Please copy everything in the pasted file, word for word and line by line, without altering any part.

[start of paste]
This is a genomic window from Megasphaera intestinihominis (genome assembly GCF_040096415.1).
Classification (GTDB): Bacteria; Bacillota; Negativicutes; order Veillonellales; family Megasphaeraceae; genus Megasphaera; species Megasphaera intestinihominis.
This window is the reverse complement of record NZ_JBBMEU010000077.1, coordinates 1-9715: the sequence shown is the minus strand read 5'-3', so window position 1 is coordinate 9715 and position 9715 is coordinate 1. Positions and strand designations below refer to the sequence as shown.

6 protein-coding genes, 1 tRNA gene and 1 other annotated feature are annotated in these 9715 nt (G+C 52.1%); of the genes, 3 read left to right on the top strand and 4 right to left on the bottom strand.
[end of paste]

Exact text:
This is a genomic window from Megasphaera intestinihominis (genome assembly GCF_040096415.1).
Classification (GTDB): Bacteria; Bacillota; Negativicutes; order Veillonellales; family Megasphaeraceae; genus Megasphaera; species Megasphaera intestinihominis.
This window is the reverse complement of record NZ_JBBMEU010000077.1, coordinates 1-9715: the sequence shown is the minus strand read 5'-3', so window position 1 is coordinate 9715 and position 9715 is coordinate 1. Positions and strand designations below refer to the sequence as shown.

6 protein-coding genes, 1 tRNA gene and 1 other annotated feature are annotated in these 9715 nt (G+C 52.1%); of the genes, 3 read left to right on the top strand and 4 right to left on the bottom strand.